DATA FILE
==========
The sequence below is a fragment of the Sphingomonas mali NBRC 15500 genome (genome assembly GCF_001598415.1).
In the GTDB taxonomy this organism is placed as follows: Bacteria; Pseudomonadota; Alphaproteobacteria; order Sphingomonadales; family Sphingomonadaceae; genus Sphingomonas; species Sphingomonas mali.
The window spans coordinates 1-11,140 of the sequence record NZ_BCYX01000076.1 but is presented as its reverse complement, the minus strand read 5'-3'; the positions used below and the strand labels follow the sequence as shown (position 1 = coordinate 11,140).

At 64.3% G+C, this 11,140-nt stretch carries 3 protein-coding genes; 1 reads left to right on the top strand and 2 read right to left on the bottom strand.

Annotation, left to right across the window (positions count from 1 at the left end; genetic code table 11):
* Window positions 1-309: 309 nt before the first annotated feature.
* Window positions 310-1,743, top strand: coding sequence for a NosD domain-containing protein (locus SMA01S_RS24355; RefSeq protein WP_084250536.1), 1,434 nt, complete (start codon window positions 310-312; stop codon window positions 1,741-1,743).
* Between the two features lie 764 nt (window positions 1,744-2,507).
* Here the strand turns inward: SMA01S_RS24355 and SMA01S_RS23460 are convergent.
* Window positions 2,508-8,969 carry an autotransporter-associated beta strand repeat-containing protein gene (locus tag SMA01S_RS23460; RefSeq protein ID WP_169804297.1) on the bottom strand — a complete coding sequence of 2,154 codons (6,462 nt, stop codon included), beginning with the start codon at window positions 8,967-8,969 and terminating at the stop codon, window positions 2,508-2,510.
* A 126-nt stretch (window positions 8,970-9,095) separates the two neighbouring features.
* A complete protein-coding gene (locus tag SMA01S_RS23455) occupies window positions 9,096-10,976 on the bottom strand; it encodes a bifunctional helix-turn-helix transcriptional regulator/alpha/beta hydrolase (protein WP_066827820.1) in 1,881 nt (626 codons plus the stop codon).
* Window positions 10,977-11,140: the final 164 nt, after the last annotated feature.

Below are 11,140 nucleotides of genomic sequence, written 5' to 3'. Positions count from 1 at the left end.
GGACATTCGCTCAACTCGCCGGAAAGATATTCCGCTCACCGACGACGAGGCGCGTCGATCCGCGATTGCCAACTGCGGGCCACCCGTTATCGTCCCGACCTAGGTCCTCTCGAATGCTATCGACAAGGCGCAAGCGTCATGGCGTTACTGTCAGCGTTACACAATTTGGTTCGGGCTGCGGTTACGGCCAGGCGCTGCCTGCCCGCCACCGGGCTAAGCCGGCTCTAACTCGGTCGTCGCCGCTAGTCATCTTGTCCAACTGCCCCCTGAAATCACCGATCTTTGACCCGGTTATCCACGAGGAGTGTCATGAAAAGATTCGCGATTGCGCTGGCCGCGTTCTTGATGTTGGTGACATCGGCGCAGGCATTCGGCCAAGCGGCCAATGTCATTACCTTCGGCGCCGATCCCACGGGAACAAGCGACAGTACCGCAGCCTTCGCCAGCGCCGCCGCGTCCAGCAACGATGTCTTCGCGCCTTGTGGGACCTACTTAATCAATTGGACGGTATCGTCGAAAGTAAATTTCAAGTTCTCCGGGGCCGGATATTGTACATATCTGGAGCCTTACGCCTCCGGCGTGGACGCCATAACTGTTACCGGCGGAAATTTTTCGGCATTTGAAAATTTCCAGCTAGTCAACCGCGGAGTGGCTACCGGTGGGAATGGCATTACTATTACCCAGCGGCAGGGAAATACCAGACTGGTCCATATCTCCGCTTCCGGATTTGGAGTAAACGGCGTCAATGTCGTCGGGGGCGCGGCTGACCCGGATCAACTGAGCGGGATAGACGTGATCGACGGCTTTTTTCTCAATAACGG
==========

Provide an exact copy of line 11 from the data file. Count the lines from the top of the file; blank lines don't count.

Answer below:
* A 126-nt stretch (window positions 8,970-9,095) separates the two neighbouring features.